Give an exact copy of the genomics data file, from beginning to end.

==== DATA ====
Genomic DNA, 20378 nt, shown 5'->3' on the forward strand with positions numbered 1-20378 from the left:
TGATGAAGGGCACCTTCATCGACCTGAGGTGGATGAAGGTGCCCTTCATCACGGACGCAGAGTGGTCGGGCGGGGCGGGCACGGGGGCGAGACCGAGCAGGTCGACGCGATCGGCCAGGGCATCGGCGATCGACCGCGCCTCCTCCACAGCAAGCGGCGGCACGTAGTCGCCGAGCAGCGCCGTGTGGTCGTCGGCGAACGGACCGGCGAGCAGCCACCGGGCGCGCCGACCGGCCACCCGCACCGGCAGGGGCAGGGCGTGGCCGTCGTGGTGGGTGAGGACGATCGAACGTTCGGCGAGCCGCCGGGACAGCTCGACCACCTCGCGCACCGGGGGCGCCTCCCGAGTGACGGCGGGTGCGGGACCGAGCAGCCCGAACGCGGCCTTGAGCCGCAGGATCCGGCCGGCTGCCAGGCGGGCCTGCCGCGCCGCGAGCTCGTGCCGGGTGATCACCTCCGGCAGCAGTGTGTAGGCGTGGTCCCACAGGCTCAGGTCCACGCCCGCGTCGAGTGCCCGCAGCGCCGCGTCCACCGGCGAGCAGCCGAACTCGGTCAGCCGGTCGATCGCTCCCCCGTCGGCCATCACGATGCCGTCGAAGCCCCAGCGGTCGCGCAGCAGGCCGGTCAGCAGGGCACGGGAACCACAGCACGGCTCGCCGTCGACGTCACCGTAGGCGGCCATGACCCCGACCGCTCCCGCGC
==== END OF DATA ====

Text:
Genomic DNA, 20378 nt, shown 5'->3' on the forward strand with positions numbered 1-20378 from the left:
TGATGAAGGGCACCTTCATCGACCTGAGGTGGATGAAGGTGCCCTTCATCACGGACGCAGAGTGGTCGGGCGGGGCGGGCACGGGGGCGAGACCGAGCAGGTCGACGCGATCGGCCAGGGCATCGGCGATCGACCGCGCCTCCTCCACAGCAAGCGGCGGCACGTAGTCGCCGAGCAGCGCCGTGTGGTCGTCGGCGAACGGACCGGCGAGCAGCCACCGGGCGCGCCGACCGGCCACCCGCACCGGCAGGGGCAGGGCGTGGCCGTCGTGGTGGGTGAGGACGATCGAACGTTCGGCGAGCCGCCGGGACAGCTCGACCACCTCGCGCACCGGGGGCGCCTCCCGAGTGACGGCGGGTGCGGGACCGAGCAGCCCGAACGCGGCCTTGAGCCGCAGGATCCGGCCGGCTGCCAGGCGGGCCTGCCGCGCCGCGAGCTCGTGCCGGGTGATCACCTCCGGCAGCAGTGTGTAGGCGTGGTCCCACAGGCTCAGGTCCACGCCCGCGTCGAGTGCCCGCAGCGCCGCGTCCACCGGCGAGCAGCCGAACTCGGTCAGCCGGTCGATCGCTCCCCCGTCGGCCATCACGATGCCGTCGAAGCCCCAGCGGTCGCGCAGCAGGCCGGTCAGCAGGGCACGGGAACCACAGCACGGCTCGCCGTCGACGTCACCGTAGGCGGCCATGACCCCGACCGCTCCCGCGC